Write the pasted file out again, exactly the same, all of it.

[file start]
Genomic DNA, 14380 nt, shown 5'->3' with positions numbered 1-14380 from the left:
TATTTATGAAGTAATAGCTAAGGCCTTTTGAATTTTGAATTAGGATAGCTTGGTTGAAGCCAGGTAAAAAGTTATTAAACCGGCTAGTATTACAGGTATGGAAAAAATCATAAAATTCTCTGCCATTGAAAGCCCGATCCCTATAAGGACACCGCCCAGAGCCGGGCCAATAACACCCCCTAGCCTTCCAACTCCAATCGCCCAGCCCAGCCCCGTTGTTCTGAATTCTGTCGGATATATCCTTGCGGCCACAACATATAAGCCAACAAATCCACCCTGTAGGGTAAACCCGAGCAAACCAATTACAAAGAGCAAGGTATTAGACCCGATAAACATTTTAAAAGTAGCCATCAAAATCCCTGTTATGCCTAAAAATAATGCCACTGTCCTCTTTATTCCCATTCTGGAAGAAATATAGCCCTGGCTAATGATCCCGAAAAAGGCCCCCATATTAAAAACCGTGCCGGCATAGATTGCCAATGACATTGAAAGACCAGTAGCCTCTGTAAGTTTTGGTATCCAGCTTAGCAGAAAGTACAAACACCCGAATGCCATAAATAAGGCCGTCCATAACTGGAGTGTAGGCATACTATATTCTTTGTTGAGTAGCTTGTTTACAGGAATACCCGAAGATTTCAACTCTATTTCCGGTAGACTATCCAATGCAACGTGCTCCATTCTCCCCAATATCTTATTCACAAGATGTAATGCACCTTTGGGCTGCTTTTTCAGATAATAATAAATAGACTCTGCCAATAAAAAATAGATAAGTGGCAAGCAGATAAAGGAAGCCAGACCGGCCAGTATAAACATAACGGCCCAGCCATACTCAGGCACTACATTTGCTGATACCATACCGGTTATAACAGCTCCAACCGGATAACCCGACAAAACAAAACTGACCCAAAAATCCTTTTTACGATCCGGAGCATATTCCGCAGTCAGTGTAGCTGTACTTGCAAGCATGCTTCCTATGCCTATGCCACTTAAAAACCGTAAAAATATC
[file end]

Genomic DNA, 14380 nt, shown 5'->3' with positions numbered 1-14380 from the left:
TATTTATGAAGTAATAGCTAAGGCCTTTTGAATTTTGAATTAGGATAGCTTGGTTGAAGCCAGGTAAAAAGTTATTAAACCGGCTAGTATTACAGGTATGGAAAAAATCATAAAATTCTCTGCCATTGAAAGCCCGATCCCTATAAGGACACCGCCCAGAGCCGGGCCAATAACACCCCCTAGCCTTCCAACTCCAATCGCCCAGCCCAGCCCCGTTGTTCTGAATTCTGTCGGATATATCCTTGCGGCCACAACATATAAGCCAACAAATCCACCCTGTAGGGTAAACCCGAGCAAACCAATTACAAAGAGCAAGGTATTAGACCCGATAAACATTTTAAAAGTAGCCATCAAAATCCCTGTTATGCCTAAAAATAATGCCACTGTCCTCTTTATTCCCATTCTGGAAGAAATATAGCCCTGGCTAATGATCCCGAAAAAGGCCCCCATATTAAAAACCGTGCCGGCATAGATTGCCAATGACATTGAAAGACCAGTAGCCTCTGTAAGTTTTGGTATCCAGCTTAGCAGAAAGTACAAACACCCGAATGCCATAAATAAGGCCGTCCATAACTGGAGTGTAGGCATACTATATTCTTTGTTGAGTAGCTTGTTTACAGGAATACCCGAAGATTTCAACTCTATTTCCGGTAGACTATCCAATGCAACGTGCTCCATTCTCCCCAATATCTTATTCACAAGATGTAATGCACCTTTGGGCTGCTTTTTCAGATAATAATAAATAGACTCTGCCAATAAAAAATAGATAAGTGGCAAGCAGATAAAGGAAGCCAGACCGGCCAGTATAAACATAACGGCCCAGCCATACTCAGGCACTACATTTGCTGATACCATACCGGTTATAACAGCTCCAACCGGATAACCCGACAAAACAAAACTGACCCAAAAATCCTTTTTACGATCCGGAGCATATTCCGCAGTCAGTGTAGCTGTACTTGCAAGCATGCTTCCTATGCCTATGCCACTTAAAAACCGTAAAAATATC